Polls show that most Japanese people do not approve of the restarts and there have been widespread protests each time a new reactor gets permission to be restarted. In spite 0f the damage to his popularity, Prime Minister Abe’s administration strongly advocates the use of nuclear power, which has been a confirmed national strategic priority since 1973. Need, far more than concern for clean energy, drives this position in Japan, as Japan has few natural resources and imports more than four-fifths of its considerable energy needs. Nuclear power has the potential to cut Japan’s energy costs and dependence on foreign resources, as it had done before Fukushima. According to the Nuclear Energy Institute, prior to the disaster Japan depended on nuclear power for 30 percent of its energy.

According to the World Nuclear Association, Japan currently has 43 operable nuclear reactors, all of which had been shut down by September 2013 because of Fukushima. Aside from the three that have already been approved, approval to restart proceedings have begun for 24 more reactors. According to the BBC, such a massive restart of dormant reactors is unprecedented. However, the legal issues that delayed the restart of two approved reactors present a common problem. Because of this, according to Mycle Schneider, a consultant at a Parisian independent energy consulting firm, “The outlook for restarts is as cloudy as ever.” Reuters estimates that only seven reactors are likely to be turned back on in the next few years.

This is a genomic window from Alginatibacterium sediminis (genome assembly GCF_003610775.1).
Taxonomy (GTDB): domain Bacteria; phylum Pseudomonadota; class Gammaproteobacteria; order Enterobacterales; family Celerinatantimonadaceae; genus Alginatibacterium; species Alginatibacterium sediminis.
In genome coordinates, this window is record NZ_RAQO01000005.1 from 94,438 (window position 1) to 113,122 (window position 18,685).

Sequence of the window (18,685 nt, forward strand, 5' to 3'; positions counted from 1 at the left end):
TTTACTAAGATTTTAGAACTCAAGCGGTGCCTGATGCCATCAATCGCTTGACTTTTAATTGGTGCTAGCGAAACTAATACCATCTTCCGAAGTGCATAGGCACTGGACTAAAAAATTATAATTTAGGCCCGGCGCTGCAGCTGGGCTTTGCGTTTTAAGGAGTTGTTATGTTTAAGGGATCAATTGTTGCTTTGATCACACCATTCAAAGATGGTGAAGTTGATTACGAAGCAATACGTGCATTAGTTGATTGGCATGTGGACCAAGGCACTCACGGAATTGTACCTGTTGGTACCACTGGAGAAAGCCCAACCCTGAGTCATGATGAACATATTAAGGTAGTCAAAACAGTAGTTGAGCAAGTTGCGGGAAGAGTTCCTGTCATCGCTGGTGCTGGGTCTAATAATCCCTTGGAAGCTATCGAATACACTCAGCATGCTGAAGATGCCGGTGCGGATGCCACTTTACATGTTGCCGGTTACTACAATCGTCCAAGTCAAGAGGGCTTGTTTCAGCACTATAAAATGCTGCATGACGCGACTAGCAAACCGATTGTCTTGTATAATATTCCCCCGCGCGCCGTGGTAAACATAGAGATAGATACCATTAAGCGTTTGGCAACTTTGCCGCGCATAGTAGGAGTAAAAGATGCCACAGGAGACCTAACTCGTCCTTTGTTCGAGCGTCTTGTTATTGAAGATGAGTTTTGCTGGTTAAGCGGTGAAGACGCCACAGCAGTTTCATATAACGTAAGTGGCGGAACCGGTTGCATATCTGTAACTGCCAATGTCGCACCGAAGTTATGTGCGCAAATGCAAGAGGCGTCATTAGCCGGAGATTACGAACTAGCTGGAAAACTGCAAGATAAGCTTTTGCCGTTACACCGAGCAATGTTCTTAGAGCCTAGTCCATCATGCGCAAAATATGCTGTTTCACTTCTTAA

Japan’s traumatic history with nuclear power started with the atomic bombs detonated by the United States in Hiroshima, Nagasaki, and later in the Bikini atoll. No foreign power is to blame for Japan’s first nuclear disaster of the 21st Century, however. Four and a half years later, Japan can only now begin to get an idea of Fukushima’s long-term repercussions for both its policies and its people.

Image via Wikipedia Commons

 

 

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Germany’s Wurst Nightmare: The WHO Report

By Shirin Yassen

Sausages are to Germans like pasta is to Italians. So the World Health Organizations warning this October that processed meat may cause cancer was tough to swallow for the Germans.

Sausage is ground meat, herbs and vegetables stuffed into a skin, and it has been part of the German diet for centuries. Germans make at least 40 different types of sausage, and of the 31 types listed in the U.S. National Hot Dog and Sausage Council’s online sausage glossary, 11 are from Germany.